Designers, Developers, Building Surveyors and Owners Face Litigation

  • January 26, 2008
  • Bruce Bromley

12061643861024The DDA, BCA & Australian Standards are highly complex and subject to constant change. Litigation over property access and compliance is increasing at an astounding rate. Property and business owners are subject to substantial and often unexpected liability.

In addition the failure of designs to meet these legislative requirements leaves all parties responsible for a projects delivery open to litigation.

A lack of understanding particularly of the Disability Discrimination Act 1992 is at the forefront of design issues. The DDA makes disability discrimination unlawful and aims to promote equal opportunity and access for people with disabilities.

Particular extracts of relevance are as follows.

Section 3 : Objectives of the DDA
The DDA seeks to:

  • Eliminate discrimination against persons on the grounds of disability in: work, accommodation, education, access to premises, clubs and sport; and the provision of goods, facilities, services and land;
  • Ensure that persons with disabilities have the same rights to equality before the law as the rest of the community; and
  • Promote recognition and acceptance within the community that persons with disabilities have the same rights as the rest of the community.

Section 23 : Discrimination in access to & use of premises

Unless unjustifiable hardship applies, a person must not be discriminated against because of the person’s disability, or the disability of any associate:

  • by denying access to or use of public premises;
  • in the terms or conditions for entry or use of such premises;
  • in the means of access to such premises;
  • by denying the use of public facilities in such premises;
  • in the terms or conditions for use of such facilities;
  • by being required to leave such premises or cease to use such facilities.

Non complying items we regularly see are;

  • Tactile Ground Surface Indicators incorrectly positioned.
  • Lack of contrast of TGSIs to backing substrate, ie we regularly see white TGSIs on light grey concrete.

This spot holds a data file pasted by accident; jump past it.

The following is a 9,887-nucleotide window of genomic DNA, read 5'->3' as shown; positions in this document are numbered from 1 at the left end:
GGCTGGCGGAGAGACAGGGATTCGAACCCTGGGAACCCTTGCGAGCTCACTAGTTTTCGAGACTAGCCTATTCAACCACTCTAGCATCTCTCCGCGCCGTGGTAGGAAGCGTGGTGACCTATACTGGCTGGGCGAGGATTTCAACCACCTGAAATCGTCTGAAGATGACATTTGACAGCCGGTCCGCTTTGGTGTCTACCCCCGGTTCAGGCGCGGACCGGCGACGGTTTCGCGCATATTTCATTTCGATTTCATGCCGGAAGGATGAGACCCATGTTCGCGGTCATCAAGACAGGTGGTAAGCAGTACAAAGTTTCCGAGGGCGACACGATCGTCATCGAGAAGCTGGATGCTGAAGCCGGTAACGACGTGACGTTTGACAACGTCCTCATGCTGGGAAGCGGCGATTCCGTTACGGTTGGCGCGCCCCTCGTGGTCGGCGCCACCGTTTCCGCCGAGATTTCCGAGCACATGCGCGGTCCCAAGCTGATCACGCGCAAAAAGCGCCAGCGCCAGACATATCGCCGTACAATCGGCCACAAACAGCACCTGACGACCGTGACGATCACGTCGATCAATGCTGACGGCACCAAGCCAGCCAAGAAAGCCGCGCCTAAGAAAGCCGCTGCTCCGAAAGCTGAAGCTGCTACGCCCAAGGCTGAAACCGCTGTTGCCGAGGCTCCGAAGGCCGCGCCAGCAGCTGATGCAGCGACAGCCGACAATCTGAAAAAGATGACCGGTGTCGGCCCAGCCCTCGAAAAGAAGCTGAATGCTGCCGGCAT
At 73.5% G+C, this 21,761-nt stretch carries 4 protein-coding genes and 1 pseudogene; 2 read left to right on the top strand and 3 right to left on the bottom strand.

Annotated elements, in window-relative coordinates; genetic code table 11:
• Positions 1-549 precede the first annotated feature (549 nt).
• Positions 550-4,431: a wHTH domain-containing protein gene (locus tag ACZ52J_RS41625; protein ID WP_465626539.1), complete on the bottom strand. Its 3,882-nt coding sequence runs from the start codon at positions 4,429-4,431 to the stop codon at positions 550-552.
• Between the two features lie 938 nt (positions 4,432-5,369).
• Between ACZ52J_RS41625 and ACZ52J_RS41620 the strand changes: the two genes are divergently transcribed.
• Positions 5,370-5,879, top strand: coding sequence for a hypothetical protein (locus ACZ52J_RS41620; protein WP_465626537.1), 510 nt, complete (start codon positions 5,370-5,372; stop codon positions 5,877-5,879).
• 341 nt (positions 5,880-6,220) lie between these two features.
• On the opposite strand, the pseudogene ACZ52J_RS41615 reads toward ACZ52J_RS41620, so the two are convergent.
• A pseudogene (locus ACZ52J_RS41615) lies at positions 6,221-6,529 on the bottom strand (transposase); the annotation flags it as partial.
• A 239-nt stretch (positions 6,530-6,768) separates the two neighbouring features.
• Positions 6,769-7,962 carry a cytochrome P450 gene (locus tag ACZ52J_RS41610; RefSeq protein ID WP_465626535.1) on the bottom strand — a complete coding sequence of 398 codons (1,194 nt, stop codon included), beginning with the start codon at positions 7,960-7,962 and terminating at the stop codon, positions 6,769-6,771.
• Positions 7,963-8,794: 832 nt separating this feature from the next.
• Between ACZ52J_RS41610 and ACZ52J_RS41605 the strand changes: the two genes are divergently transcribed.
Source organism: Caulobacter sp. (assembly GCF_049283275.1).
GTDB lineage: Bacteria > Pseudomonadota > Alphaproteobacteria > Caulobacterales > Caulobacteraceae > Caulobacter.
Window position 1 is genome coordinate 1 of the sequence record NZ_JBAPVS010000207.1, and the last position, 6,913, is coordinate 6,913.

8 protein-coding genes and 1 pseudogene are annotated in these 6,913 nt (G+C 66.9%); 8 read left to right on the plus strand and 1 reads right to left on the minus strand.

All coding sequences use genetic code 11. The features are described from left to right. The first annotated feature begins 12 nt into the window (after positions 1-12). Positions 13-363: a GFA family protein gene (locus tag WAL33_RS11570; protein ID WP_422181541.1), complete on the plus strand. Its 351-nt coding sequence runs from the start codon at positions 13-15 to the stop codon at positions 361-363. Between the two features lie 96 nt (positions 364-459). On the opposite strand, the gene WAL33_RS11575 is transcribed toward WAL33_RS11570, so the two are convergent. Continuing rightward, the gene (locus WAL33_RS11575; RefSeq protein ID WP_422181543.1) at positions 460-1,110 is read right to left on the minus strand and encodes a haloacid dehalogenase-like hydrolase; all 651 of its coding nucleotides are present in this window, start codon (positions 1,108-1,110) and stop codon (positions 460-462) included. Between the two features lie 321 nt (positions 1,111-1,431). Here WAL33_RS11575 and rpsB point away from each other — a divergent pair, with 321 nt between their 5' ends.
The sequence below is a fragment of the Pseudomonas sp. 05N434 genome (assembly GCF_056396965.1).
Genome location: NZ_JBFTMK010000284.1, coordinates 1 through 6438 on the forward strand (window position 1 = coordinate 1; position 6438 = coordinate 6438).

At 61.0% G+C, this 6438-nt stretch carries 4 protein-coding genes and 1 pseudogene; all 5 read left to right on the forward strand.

• Incorrect balustrade design including kerb/ kerb rails to ramps.
  • Lack of contrasting strips to glazing
  • Poor disabled toilet design.
  • Colour contrast to doors/door frames to walls.
  • Incorrect door circulation and opening size.
  • Incorrect gradients of ramps and excessive falls and location of carparking spaces.

Almost 4 million Australians have a disability. About 50% of people aged over 55 have difficulty with their mobility, hearing or vision. If we add their families, friends and work colleagues the number of people affected by disability and access issues is larger still.

Each of these people is a potential customer, client and employee.

1206164386103So good access to the buildings from which you operate and the services you provide makes good business sense. Good access also benefits others including parents of young children in prams; people with temporary illness of injury; older Australians; delivery people and shoppers with heavy bags or trolleys.

Improving access also helps businesses and service providers to meet existing legal responsibilities under discrimination law.

Disability Access Consultants should be included in all project teams from the schematic design phase to ensure that all building works is fully complying and accessible and remove the need for any future rework.